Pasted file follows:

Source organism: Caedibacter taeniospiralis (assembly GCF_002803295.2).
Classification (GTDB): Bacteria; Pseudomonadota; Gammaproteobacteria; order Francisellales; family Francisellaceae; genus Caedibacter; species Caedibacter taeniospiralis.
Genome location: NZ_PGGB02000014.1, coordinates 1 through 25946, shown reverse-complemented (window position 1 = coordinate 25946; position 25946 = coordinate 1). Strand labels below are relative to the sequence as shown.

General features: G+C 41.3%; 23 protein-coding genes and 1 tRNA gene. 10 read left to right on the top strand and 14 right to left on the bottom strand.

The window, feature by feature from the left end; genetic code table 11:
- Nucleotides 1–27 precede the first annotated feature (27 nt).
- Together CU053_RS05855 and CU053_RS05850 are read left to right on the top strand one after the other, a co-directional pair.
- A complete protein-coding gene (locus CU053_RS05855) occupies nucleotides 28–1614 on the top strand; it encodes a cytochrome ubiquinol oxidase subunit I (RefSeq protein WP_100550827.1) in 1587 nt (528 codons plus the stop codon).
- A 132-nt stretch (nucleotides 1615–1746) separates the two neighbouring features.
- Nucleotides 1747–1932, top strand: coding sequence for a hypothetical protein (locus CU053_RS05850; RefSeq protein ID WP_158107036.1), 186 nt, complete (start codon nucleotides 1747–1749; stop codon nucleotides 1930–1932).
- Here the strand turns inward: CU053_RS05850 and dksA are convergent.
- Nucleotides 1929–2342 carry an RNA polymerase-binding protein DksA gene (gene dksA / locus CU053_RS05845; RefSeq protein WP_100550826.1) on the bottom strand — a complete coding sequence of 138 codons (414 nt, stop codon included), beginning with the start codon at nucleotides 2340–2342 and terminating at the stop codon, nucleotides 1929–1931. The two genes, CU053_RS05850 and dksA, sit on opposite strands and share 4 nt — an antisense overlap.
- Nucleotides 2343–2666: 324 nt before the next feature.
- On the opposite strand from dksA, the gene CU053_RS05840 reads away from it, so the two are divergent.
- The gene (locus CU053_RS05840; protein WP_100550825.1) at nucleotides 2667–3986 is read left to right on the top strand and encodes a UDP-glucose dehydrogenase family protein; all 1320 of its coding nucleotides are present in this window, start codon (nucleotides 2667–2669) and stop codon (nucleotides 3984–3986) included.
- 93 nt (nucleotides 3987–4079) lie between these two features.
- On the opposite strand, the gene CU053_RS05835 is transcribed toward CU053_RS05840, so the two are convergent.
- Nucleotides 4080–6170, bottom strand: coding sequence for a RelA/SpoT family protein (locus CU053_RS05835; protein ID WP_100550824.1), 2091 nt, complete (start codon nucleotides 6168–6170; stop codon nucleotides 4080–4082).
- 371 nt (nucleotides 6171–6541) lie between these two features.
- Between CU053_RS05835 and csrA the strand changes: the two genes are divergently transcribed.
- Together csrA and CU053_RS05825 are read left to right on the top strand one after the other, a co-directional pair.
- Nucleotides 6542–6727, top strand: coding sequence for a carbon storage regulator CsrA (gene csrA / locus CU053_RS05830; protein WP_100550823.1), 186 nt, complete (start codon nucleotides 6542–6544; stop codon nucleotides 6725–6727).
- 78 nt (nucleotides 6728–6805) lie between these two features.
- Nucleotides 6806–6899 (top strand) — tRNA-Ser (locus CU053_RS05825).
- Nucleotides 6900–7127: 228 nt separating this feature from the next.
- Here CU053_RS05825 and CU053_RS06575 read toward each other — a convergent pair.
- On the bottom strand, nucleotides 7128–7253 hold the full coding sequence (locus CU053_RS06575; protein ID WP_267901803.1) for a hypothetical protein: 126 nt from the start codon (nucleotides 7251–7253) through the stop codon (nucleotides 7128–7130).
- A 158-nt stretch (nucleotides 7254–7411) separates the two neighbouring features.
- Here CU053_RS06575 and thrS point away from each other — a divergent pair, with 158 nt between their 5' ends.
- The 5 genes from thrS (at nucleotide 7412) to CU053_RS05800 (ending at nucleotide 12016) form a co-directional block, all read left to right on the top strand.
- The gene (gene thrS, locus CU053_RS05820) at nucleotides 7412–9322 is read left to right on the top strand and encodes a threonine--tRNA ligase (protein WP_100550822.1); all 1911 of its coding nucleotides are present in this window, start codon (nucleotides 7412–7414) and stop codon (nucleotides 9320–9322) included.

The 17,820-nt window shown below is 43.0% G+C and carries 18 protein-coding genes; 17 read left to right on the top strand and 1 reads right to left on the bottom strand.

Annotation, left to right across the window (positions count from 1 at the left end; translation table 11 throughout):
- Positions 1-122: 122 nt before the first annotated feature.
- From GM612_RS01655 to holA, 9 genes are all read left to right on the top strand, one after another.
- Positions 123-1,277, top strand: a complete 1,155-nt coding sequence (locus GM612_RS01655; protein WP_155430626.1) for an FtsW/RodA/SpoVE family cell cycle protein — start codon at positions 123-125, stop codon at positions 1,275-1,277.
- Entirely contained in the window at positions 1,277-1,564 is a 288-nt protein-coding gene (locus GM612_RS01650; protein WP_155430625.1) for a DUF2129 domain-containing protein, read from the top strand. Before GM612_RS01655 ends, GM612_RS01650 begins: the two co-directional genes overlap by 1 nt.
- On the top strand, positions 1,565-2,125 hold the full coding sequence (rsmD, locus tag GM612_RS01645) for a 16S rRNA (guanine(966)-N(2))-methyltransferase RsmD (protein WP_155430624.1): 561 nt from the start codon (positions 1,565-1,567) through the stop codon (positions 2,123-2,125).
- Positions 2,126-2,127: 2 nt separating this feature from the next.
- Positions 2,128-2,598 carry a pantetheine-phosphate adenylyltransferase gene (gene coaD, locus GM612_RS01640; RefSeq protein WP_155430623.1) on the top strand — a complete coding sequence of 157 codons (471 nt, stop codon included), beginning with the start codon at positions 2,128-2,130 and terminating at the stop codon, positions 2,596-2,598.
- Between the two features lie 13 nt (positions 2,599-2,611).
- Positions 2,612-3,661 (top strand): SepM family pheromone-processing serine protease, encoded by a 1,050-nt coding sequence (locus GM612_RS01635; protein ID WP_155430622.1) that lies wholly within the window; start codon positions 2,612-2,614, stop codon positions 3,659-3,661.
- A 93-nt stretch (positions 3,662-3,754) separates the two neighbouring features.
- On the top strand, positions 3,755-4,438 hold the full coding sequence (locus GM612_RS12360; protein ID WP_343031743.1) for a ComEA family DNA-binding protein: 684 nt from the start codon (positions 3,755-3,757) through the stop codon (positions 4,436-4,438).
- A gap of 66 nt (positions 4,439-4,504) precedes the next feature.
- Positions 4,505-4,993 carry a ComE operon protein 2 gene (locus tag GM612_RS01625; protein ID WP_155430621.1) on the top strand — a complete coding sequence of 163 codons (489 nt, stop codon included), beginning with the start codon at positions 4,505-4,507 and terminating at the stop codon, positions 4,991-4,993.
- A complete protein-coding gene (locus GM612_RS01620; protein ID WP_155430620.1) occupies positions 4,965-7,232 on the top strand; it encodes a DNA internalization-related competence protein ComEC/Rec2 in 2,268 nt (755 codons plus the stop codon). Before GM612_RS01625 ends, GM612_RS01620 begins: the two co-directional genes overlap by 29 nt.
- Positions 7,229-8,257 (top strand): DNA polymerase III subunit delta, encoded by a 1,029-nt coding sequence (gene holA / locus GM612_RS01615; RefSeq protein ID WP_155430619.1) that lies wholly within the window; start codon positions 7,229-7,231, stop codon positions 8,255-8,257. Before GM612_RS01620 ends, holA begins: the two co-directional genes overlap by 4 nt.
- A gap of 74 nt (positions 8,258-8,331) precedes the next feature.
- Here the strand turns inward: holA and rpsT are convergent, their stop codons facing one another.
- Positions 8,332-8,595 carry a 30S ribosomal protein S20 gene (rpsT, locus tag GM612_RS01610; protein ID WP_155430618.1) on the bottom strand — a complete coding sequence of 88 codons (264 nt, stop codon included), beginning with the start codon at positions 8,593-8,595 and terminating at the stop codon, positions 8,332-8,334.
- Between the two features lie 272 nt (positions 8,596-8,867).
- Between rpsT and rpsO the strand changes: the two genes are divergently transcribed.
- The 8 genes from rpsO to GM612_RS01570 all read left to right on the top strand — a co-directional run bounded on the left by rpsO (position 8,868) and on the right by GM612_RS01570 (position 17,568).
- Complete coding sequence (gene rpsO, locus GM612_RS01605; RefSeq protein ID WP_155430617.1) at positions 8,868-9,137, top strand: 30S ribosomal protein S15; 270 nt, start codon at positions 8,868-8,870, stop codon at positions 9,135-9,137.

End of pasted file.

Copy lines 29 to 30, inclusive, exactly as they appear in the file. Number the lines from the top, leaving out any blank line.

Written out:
- Here CU053_RS06575 and thrS point away from each other — a divergent pair, with 158 nt between their 5' ends.
- The 5 genes from thrS (at nucleotide 7412) to CU053_RS05800 (ending at nucleotide 12016) form a co-directional block, all read left to right on the top strand.